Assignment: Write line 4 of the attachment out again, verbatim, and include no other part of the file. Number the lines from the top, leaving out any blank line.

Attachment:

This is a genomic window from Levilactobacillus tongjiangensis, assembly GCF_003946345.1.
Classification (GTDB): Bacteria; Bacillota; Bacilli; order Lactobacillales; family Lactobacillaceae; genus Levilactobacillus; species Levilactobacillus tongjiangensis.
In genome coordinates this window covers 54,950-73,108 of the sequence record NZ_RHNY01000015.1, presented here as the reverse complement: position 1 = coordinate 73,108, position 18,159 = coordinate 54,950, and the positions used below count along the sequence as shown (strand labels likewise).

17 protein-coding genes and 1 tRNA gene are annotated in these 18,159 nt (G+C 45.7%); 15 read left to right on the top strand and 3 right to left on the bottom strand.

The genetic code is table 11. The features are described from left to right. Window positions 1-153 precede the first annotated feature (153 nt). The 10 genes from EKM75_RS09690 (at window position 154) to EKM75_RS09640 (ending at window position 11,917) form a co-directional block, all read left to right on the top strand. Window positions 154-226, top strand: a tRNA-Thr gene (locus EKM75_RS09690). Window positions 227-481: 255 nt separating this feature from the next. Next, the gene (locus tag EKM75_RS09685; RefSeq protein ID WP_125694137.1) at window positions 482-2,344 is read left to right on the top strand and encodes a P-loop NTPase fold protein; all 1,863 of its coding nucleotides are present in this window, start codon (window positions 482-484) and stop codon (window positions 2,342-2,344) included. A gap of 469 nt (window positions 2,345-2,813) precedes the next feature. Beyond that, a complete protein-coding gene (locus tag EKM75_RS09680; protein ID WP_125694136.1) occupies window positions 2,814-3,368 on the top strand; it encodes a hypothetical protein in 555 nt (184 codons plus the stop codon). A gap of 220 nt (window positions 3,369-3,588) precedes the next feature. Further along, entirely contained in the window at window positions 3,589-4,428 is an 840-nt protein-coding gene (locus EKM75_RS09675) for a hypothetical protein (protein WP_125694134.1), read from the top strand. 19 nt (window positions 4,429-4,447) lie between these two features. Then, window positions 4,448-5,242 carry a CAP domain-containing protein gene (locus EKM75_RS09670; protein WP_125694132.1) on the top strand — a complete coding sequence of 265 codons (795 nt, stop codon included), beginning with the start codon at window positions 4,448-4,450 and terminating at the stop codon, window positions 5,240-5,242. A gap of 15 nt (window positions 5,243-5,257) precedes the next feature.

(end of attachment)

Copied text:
17 protein-coding genes and 1 tRNA gene are annotated in these 18,159 nt (G+C 45.7%); 15 read left to right on the top strand and 3 right to left on the bottom strand.